Getting’ Tanked Up – Custom Tank Fabrication

Published In The July 2015 Issue Of Cycle Source

Article By: Chris Callen Photos By: Heather Callen


In this episode from Flat Broke Chops & Rods, we are fast on the fabrication of our entry to the Sportster Challenge for this year’s Big Mountain Run. One of the items that has to be completed sooner rather than later is the fuel tank. Now if you haven’t been briefed, this bike is named “Board to Death” and in keeping with a board track style motorcycle we wanted to do something special with a fuel tank, something that would give it a little “pow”. Rather than go with something that is available over the counter we decided to start with a tank that had a general shape of what we thought would work good and just modify it from there. We selected an old strap style Superglide tank for its long narrow side panels. Only problem is that on top of the much smaller sportster chassis, it would look humongous. Chop, chop, chop…..


We chose to start with a seventies Supergilde style strap mount gas tank. This tank has the shape and contour that we are looking for. It simply needs to be narrowed.


Everyday masking tape is an excellent tool to visualize and mark straight cut lines on a compound curve. We use the tape to layout the desired section to be removed from the gas tank.


With practice a cut off wheel can be used to make an extremely accurate cut along the tape line. Take your time and pay attention to the cut off wheel because it can make a mess of your sheet metal if it gets away from you.


Here you can see the cut lines wrapped around the tank and removed the center section including the tunnel.


The new tunnel is basically just a piece of 13 gauge steel sheet that has been bent around a piece of tubing the size of our frame. We stand it on end and trace a template.


After measuring how deep we want the tank to sit on the frame at both ends, we transfer the template to the two tank half’s.


Using a pneumatic air cutter we remove the metal where the new tunnel will sit. Take your time here and make this an accurate cut.


With both half’s sitting nicely on the tunnel, we now mark a line with tape to cut away the overlap of the sheet metal at the top of the tank.


Again we use a cutoff wheel to make an accurate final cut along the tape lines.


After the cuts are complete we check the fit between the two halves on the tunnel. We want as near a perfect fit as possible to facilitate a sound welding process.


We quickly clean up the tunnel and the tank halves with a sander to prepare it for welding.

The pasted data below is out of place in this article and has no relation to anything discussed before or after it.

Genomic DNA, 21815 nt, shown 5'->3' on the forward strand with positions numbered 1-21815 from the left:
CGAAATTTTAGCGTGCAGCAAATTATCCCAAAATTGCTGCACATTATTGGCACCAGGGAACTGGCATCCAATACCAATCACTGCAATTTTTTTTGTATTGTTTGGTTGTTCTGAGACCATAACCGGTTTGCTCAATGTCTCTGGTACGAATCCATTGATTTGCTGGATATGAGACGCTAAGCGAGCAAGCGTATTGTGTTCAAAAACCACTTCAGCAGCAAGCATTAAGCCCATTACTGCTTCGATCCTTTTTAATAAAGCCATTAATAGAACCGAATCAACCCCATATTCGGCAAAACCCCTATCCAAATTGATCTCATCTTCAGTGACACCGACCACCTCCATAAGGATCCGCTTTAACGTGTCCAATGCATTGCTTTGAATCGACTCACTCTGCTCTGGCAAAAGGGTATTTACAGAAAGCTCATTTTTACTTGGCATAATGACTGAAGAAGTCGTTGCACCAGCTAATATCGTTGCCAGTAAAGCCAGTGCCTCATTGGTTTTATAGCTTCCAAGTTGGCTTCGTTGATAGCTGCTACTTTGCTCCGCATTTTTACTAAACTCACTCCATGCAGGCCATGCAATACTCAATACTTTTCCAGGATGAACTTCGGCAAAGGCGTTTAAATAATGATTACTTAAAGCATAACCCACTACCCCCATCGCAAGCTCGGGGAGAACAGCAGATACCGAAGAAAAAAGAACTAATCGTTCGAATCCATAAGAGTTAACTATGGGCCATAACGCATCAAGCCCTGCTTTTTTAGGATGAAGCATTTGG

CSM-JULY2015.pg45_Page_1_Image_0010The welding begins by tack welding spots along the top of the tank. Next 1” stitch welds are completed while moving around to keep from distorting the metal. Since the welds will be sanded out and metal finished, alignment of the material is critical here!


We are going with a single filler bung, located off to one side. After locating it, we get the hole saw out and cut the appropriate sized hole in the gas tank.


After some small adjustments with a die grander to slowly fit the Led Sled filler bung, we tack it in place.


After all the welding is complete we sand the welds with 80 grit and then 120 grit discs.



We are now ready to make our tabs for mounting the tank to the frame. Here is the 1/8 inch of strap steel we will use.


Using a 1-1/2 inch socket we mark a radius at both ends of the length of material we will use.


We cut the mounts out of the stock steel and then shape them together on the belt sander.


Using a section of frame tubing we tack one of the tabs at both ends directly to the frame tubing. We heat the metal with a rosebud tip on a gas torch and hammer it around the frame tubing.


After allowing it to cool and cleaning it up on the grinder, we check the shape of the tab with our fuel tank tunnel.



With both tabs complete and cleaned up we start welding them in place at the ends of the tunnel.


Prior to welding, we measure the tab to leave one full inch of material stick out from under the tank. Again we try and keep the gap tight so the welds come out nice.


With an old petcock, an air line pressure regulator, and some fixtures that can be bought at your local hardware store, we make a pressure tester for our tank.


Using 8 pounds of air pressure in the tank we spray Windex all around the welded areas to check for leaks. Any that are found will need welded up before we send the tank off for sealing.


At this point the tank is ready to be positioned on the frame to locate the bungs that will mount it. Well that and one special surprise that we didn’t show in this tech. Can’t let all the other Sportster challenge contestants know what we’re up to. For more info check out the BMR web site at

Leave a Reply

Your email address will not be published.